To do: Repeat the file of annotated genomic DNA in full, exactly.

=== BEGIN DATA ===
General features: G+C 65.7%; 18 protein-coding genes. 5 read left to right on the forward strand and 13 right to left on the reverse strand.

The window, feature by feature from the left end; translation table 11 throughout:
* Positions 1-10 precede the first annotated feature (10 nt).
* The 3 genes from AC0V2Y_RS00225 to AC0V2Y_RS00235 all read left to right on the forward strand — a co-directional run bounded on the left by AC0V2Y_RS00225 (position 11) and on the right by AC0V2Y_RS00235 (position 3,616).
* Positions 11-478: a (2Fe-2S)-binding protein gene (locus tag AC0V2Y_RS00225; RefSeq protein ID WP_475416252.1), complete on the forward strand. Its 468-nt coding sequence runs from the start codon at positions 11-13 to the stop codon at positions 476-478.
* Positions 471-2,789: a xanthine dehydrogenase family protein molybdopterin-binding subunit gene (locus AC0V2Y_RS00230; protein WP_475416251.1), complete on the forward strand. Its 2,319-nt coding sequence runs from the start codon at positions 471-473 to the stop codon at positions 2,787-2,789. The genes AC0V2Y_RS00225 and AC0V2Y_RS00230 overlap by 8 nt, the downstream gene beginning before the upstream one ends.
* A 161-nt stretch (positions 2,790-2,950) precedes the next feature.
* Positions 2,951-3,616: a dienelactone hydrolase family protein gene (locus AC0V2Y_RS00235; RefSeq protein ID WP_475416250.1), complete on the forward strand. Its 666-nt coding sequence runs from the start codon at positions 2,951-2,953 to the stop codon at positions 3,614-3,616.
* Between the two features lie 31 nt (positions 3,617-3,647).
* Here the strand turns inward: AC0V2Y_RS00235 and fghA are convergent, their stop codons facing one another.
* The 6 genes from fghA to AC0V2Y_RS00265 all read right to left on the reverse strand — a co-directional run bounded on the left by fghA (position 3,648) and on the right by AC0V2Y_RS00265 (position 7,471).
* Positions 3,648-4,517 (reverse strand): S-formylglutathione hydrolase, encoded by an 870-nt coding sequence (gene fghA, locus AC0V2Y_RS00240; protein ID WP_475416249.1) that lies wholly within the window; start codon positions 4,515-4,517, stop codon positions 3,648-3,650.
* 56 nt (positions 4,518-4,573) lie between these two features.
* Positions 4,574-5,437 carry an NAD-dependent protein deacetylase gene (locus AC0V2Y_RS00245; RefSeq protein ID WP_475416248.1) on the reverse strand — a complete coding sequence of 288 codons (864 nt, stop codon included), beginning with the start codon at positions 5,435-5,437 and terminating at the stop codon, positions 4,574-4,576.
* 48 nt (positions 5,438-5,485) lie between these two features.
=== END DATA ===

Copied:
General features: G+C 65.7%; 18 protein-coding genes. 5 read left to right on the forward strand and 13 right to left on the reverse strand.

The window, feature by feature from the left end; translation table 11 throughout:
* Positions 1-10 precede the first annotated feature (10 nt).
* The 3 genes from AC0V2Y_RS00225 to AC0V2Y_RS00235 all read left to right on the forward strand — a co-directional run bounded on the left by AC0V2Y_RS00225 (position 11) and on the right by AC0V2Y_RS00235 (position 3,616).
* Positions 11-478: a (2Fe-2S)-binding protein gene (locus tag AC0V2Y_RS00225; RefSeq protein ID WP_475416252.1), complete on the forward strand. Its 468-nt coding sequence runs from the start codon at positions 11-13 to the stop codon at positions 476-478.
* Positions 471-2,789: a xanthine dehydrogenase family protein molybdopterin-binding subunit gene (locus AC0V2Y_RS00230; protein WP_475416251.1), complete on the forward strand. Its 2,319-nt coding sequence runs from the start codon at positions 471-473 to the stop codon at positions 2,787-2,789. The genes AC0V2Y_RS00225 and AC0V2Y_RS00230 overlap by 8 nt, the downstream gene beginning before the upstream one ends.
* A 161-nt stretch (positions 2,790-2,950) precedes the next feature.
* Positions 2,951-3,616: a dienelactone hydrolase family protein gene (locus AC0V2Y_RS00235; RefSeq protein ID WP_475416250.1), complete on the forward strand. Its 666-nt coding sequence runs from the start codon at positions 2,951-2,953 to the stop codon at positions 3,614-3,616.
* Between the two features lie 31 nt (positions 3,617-3,647).
* Here the strand turns inward: AC0V2Y_RS00235 and fghA are convergent, their stop codons facing one another.
* The 6 genes from fghA to AC0V2Y_RS00265 all read right to left on the reverse strand — a co-directional run bounded on the left by fghA (position 3,648) and on the right by AC0V2Y_RS00265 (position 7,471).
* Positions 3,648-4,517 (reverse strand): S-formylglutathione hydrolase, encoded by an 870-nt coding sequence (gene fghA, locus AC0V2Y_RS00240; protein ID WP_475416249.1) that lies wholly within the window; start codon positions 4,515-4,517, stop codon positions 3,648-3,650.
* 56 nt (positions 4,518-4,573) lie between these two features.
* Positions 4,574-5,437 carry an NAD-dependent protein deacetylase gene (locus AC0V2Y_RS00245; RefSeq protein ID WP_475416248.1) on the reverse strand — a complete coding sequence of 288 codons (864 nt, stop codon included), beginning with the start codon at positions 5,435-5,437 and terminating at the stop codon, positions 4,574-4,576.
* 48 nt (positions 5,438-5,485) lie between these two features.